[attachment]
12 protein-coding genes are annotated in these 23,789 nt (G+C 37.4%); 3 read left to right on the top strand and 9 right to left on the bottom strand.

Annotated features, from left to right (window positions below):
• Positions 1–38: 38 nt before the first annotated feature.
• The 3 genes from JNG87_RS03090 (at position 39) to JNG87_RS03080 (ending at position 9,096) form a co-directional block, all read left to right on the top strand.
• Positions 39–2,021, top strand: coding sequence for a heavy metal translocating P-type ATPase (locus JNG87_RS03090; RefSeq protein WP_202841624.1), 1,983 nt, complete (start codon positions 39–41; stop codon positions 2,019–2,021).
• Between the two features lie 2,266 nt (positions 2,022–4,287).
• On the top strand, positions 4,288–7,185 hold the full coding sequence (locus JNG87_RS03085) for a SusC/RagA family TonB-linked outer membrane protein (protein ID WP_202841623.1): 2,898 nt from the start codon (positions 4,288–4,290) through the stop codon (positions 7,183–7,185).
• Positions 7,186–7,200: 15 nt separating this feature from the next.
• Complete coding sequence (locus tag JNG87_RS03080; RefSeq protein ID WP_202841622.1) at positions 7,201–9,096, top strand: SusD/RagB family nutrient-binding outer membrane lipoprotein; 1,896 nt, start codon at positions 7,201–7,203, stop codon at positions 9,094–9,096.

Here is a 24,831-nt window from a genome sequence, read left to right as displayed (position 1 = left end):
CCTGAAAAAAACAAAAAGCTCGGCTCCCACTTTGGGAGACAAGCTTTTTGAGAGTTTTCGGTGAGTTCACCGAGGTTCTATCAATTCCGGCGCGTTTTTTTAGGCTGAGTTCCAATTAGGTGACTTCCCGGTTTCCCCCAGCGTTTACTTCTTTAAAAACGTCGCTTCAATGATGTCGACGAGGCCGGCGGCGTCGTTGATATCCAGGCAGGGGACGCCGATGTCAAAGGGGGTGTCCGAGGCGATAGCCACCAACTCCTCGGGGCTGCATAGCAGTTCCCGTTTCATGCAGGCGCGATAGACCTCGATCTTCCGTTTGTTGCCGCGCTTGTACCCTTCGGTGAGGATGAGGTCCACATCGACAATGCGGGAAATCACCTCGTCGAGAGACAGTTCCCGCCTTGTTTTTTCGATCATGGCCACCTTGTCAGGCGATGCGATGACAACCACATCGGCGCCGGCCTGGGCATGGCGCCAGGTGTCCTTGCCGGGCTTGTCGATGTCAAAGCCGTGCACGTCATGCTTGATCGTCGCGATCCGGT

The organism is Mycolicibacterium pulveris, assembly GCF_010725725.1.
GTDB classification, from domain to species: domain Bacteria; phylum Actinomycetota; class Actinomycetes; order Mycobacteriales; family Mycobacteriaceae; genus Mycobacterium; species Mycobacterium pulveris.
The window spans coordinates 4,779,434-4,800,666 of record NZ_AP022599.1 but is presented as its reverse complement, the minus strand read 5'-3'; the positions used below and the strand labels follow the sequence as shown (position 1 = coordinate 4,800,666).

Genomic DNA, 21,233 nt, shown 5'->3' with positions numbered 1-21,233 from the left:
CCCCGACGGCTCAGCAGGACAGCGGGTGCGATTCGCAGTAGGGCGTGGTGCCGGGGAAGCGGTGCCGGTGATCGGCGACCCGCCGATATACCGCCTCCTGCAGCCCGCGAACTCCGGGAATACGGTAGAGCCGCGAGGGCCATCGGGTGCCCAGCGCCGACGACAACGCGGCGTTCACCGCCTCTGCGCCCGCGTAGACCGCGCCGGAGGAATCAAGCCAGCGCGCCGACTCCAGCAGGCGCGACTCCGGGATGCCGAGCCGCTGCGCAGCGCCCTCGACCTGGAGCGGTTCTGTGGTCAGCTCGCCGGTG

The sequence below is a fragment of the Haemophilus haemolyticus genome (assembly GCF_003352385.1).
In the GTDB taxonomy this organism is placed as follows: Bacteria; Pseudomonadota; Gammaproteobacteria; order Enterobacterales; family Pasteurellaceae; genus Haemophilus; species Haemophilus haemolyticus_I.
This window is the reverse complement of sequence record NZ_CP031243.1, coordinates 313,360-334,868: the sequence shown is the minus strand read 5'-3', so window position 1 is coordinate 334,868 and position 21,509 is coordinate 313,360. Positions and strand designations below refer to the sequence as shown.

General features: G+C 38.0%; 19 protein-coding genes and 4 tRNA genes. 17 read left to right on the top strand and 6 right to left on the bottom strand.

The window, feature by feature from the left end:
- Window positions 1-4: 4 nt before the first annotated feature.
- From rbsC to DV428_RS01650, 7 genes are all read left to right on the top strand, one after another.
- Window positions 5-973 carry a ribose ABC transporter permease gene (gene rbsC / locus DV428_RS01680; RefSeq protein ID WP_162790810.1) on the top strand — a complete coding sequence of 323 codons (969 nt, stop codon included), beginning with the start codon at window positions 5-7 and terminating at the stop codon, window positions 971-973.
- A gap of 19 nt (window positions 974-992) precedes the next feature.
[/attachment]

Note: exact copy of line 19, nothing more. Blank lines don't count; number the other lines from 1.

This window is the reverse complement of sequence record NZ_CP031243.1, coordinates 313,360-334,868: the sequence shown is the minus strand read 5'-3', so window position 1 is coordinate 334,868 and position 21,509 is coordinate 313,360. Positions and strand designations below refer to the sequence as shown.